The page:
Frogs and Toads

First of all, no. Handling toads will not give you warts. I wonder if this even is what children are told anymore, as I was when I was a kid a million years ago. Growing up in an area with lots of creeks and ponds nearby, our backyard had a great population of toads – the huge and warty Western Toad – and as kids we always had a great time walking around with them in our hands. We could collect hundreds of the “pollywogs” – or tadpoles – that toads and frogs start as, bring them home in jars, and raise them in tubs in our backyard until they transformed to the tail-less stage we recognize as toads and frogs. Eventually we’d have hundreds of these mini-toads hopping around in our lawn and gardens, feeding on the many bugs that are present in these habitats.

Of course, when we handled the big toads they always would spill a bunch of fluid onto our hands, and judging from the look on our dog’s face when he tried to eat one I suppose that fluid must have a terrible taste, and serve as a means of defense by the toad who preferred NOT to be eaten. Many toads and frogs have skin secretions that are laced with toxic and bitter substances, and the predator attempting to feed on them learns that lesson very quickly. Some snakes are able to tolerate these chemical defenses, and it is said that raccoons will roll the frog or toad around in the dirt before eating it, to rub off the slimy secretions first. Of course, most of us are very familiar with the “poison arrow” frogs found in the jungles of South America, whose skin secretions are actually used by native peoples there on the tips of their arrows. The poison acts so quickly that animals pierced by the arrows are immobilized within minutes, and are easier for the natives to gather for their food.

With the love of nature my parents instilled in us my brother and I realized early on the tremendous benefit toads and frogs provide for us in our yards and environment. In North America nearly all species of toads and frogs are harmless to people and pets (the attempted dog-meal not withstanding) and given that they feed for the most part on bugs they obviously are desirable animals to have around. Some of the larger frogs or toads will also feed on snails or slugs, adding another benefit to their presence in our gardens.

Much of my childhood, on weekends, was spent on our family boat in the many rivers and sloughs of the Sacramento River system in northern California, and it was here that we were introduced to bullfrogs. These enormous animals make a tremendous sound when the males are singing, and “croaking” just does not do justice to the loud, deep-throated bellow they make. However, for me it was just part of the background sounds you could hear in that river system at night, and pretty much lulled me to sleep. The croaking of some frogs and toads, however, is not a lullaby for many people, and thus the potential for complaints. It’s not at all uncommon for homeowners to contact a pest management company and ask them to do some “frog control”. Seems that the racket of hundreds of frogs all croaking together at night is driving them bonkers.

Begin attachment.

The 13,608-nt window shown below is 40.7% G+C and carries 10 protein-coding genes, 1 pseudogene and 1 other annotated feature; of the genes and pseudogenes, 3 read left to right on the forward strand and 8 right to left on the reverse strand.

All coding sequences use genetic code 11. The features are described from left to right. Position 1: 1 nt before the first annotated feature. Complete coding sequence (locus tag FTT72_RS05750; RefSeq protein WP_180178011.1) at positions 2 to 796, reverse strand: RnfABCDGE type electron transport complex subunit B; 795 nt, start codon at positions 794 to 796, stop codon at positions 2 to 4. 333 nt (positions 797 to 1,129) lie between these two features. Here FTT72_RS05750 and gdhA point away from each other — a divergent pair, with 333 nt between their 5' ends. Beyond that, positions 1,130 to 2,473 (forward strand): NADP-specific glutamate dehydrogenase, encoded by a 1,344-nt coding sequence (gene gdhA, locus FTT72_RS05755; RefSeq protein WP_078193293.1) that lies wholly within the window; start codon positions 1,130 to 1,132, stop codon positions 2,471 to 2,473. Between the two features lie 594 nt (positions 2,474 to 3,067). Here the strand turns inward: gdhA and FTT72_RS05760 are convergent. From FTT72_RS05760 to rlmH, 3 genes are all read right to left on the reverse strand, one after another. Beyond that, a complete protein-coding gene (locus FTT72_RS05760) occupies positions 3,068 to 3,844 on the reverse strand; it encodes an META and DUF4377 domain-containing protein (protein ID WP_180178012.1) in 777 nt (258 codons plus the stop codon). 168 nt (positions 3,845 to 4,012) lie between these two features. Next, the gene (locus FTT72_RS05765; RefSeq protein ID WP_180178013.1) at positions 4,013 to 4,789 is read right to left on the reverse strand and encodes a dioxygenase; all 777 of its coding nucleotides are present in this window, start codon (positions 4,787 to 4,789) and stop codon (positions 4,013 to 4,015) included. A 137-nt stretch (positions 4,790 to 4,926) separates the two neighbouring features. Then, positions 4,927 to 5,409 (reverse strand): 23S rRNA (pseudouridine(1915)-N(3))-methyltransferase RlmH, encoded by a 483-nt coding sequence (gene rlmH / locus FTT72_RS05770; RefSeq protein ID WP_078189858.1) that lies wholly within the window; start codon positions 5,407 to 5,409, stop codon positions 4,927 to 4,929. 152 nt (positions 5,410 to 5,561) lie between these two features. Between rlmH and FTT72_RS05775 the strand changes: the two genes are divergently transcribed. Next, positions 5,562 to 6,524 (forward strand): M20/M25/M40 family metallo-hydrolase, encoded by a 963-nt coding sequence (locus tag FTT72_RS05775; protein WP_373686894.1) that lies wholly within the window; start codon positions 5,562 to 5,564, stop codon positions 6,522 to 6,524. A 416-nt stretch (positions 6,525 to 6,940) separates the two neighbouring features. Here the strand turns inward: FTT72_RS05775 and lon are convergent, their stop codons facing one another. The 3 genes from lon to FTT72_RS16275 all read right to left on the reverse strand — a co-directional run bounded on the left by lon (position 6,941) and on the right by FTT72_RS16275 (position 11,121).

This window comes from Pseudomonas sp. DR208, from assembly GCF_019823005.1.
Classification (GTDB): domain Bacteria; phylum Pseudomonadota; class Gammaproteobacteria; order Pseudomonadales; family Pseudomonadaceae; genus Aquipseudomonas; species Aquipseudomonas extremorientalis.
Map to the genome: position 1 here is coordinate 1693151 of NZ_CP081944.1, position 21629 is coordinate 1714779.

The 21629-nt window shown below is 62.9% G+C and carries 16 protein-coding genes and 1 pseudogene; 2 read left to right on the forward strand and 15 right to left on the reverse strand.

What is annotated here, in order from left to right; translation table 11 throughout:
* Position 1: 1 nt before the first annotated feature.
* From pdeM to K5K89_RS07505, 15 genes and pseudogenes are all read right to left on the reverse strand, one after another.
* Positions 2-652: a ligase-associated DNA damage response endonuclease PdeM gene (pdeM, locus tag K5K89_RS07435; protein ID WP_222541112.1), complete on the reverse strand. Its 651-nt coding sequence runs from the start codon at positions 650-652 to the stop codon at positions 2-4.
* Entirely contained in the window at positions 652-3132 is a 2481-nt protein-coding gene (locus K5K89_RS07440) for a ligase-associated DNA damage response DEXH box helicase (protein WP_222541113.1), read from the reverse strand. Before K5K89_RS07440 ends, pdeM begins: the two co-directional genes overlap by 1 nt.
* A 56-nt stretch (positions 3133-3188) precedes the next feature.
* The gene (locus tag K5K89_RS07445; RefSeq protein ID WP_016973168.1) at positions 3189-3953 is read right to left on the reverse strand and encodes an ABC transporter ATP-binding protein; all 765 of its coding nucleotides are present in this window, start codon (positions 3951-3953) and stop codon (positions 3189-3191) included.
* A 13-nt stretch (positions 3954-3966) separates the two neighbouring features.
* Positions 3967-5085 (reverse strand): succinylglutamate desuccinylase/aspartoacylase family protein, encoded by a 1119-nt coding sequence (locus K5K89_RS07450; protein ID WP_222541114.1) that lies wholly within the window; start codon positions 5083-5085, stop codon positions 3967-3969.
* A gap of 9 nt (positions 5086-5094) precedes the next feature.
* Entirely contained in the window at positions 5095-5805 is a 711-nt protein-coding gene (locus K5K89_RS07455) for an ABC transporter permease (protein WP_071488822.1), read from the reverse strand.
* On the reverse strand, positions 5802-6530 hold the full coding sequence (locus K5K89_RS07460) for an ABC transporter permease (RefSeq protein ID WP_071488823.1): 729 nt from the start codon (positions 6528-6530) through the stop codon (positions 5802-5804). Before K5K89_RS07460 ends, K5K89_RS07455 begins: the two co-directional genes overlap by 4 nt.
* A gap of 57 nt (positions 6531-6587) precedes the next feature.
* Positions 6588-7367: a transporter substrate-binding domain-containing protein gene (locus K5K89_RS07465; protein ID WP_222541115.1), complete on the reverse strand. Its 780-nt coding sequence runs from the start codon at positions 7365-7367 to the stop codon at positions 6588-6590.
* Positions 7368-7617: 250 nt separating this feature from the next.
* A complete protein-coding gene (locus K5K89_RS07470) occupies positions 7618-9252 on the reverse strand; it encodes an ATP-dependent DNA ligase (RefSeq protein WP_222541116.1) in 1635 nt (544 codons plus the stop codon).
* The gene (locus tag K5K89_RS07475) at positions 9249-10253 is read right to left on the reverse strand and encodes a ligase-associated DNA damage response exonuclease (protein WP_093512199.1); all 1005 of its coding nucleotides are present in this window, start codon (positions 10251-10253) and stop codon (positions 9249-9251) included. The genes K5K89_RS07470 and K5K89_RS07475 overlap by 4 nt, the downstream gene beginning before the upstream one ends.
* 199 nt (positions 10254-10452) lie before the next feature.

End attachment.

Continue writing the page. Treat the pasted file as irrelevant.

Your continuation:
Background music to me is unbearable noise to others, and I can understand this. In the springtime several low areas near my home fill with water, and as the weather warms the frogs increase their numbers. In the early evening, as I drive past one of these low areas, the level of sound coming from that temporary pond could only be described as a deafening din. For those residents with homes adjacent to this area it definitely could become a party they could do without.

What can be done? Well, chemically there is not an awful lot to be offered. There are certainly no pesticides labeled for the control of frogs or toads, and there are not likely to be any in the future. The benefits from these Amphibians is just too great to have a reason to begin killing them with toxic materials. There are exceptions of course, for on occasion we manage to import some problems. In fact, that beloved bullfrog of my childhood is an imported animal, introduced to the western U.S. as a food item. It is implicated in the decline of native frogs, a rare snake species, and even young pond turtles. These are large and hungry predators that will eat many things besides insects.